When it comes to financial instruments, there are generally two schools of thought – buy and hold or trade and exit. The former takes a long-term view, while the latter is more short-term. So, what about CFDs? Are they suitable for long-term holding, or should you look to cash them in after a shorter period?
The case for holding CFDs long-term
There are several reasons why some investors opt to hold their CFDs for the longer term.
One key benefit is that you can take advantage of compounding returns. The compound return is the rate of return calculated from a series of gains and losses that have affected an initial amount of capital over time. Compound rates are generally given in yearly terms, which means that the percentage number shown represents the annualized rate at which money has compounded throughout time.
This means that any profits you earn off your original investment will be reinvested and can then generate additional profits down the line. Over time, this can lead to significant growth in your investment portfolio.
Another benefit of holding CFDs for the long term is using them as a hedging tool. A financial instrument involves purchasing a contract to sell an asset at a future date if the price of an underlying asset falls below a specified level.
A hedge is used to offset declines in investments by taking on the opposite position in a related investment. The reduction in risk associated with hedging generally results in lower earnings potential.
For example, if you have exposure to the stock market through shareholdings, you could look to offset some of this risk by taking out a long position in an equity index CFD. This way, if shares tumble, the value of your CFD will increase and help to offset any losses.
However, it’s not all plain sailing when holding CFDs for the long haul. There are also some potential drawbacks that you need to be aware of before making any decisions.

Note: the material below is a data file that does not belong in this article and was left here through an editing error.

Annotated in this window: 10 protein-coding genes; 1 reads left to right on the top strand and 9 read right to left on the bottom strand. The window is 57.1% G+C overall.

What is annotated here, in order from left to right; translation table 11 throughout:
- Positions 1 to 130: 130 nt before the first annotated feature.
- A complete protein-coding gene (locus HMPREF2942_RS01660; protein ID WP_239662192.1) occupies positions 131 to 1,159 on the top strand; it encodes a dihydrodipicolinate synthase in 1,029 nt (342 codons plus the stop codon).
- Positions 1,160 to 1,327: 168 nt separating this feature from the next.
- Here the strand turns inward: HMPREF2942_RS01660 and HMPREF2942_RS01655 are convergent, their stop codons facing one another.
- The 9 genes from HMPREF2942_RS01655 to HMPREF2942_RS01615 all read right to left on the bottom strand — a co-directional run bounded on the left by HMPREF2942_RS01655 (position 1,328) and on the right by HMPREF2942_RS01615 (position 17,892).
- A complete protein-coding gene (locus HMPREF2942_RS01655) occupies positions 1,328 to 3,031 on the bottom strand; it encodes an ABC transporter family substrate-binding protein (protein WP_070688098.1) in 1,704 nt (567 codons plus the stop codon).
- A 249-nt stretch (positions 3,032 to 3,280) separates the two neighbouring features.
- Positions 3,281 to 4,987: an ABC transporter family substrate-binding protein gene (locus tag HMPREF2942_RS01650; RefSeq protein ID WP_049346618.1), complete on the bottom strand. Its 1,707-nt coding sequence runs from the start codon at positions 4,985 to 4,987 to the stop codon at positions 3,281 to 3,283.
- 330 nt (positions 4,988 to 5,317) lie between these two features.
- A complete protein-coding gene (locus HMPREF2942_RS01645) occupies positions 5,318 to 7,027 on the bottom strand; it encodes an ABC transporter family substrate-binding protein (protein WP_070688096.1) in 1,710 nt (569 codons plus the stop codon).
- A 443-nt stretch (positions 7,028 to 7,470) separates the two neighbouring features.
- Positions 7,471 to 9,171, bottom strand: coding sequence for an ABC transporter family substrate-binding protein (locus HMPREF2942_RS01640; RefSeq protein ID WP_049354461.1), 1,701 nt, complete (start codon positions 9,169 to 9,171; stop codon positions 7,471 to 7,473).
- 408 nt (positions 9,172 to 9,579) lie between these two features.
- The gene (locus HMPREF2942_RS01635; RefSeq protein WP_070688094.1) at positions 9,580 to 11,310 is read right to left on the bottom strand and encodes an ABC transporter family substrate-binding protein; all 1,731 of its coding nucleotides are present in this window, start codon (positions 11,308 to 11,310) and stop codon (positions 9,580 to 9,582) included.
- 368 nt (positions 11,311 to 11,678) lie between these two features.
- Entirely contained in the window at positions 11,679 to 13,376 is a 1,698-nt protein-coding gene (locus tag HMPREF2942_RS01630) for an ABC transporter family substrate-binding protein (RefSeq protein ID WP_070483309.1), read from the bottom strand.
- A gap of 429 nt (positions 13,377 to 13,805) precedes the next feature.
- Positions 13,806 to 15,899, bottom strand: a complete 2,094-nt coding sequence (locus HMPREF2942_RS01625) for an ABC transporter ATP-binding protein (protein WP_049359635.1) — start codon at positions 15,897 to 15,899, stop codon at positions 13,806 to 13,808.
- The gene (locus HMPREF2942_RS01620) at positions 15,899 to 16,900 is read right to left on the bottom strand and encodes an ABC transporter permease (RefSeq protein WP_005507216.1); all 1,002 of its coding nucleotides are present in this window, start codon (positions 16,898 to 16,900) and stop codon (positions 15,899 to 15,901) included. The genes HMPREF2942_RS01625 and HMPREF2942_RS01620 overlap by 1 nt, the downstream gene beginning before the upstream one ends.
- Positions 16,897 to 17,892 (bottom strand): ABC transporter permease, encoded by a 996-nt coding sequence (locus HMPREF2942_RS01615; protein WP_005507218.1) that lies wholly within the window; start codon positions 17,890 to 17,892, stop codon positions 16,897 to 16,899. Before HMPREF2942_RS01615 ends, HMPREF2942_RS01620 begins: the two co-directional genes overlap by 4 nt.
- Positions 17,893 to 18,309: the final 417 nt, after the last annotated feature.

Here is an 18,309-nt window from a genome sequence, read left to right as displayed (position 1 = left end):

The case against holding CFDs long-term
Yet not all share the above school of thought. For many, it’s crucial to consider the drawbacks before deciding whether you want to sell or hold for the long term.
One of the critical considerations when holding any financial instrument is costs. When it comes to CFDs, these come in the form of spreads and overnight financing charges.
A spread is a form of commission that traders pay to execute a position. Providers will not utilize a spread for certain assets, such as shares, but will charge on a commission basis instead; other assets may have both charging forms.
A trader utilizing a spread in their trading strategy will be hoping that the market price will exceed the spread. If this happens, the trade may be closed out for a profit. Even if the market moves the way they predicted, a trader might close their position at a loss if the price does not surpass the spread cost.
Overnight financing charges
Overnight financing is a fee you pay to keep a trading position overnight on leveraged trades. This is basically an interest payment to cover the cost of the leverage you use overnight. Overnight finance costs are incurred on open positions with no expiration date.
Both of these costs can eat into your profits if you hold a CFD long term, and over time they can have a significant impact on your overall return. Therefore, you need to factor into your decision-making process when considering whether or not to hold a CFD for the long term.
Another potential issue is liquidity risk. This refers to the risk that you may not be able to cash in your CFD when you want to. This is generally more of a concern with less liquid instruments, but it’s still something to be aware of.
Keep in mind that the markets can be volatile and unpredictable, which can work against you if you’re holding a CFD for the long term. Should the market move against your position, you could make substantial losses.
So, what’s the verdict?
There are pros and cons to holding CFDs long term, as with any financial decision. It would be best if you weighed up all the factors before deciding and ensure your strategy fits your specific risk appetite and needs. If you opt to hold a CFD for the long term, make sure you monitor your positions closely and be prepared to take action if the market moves against you.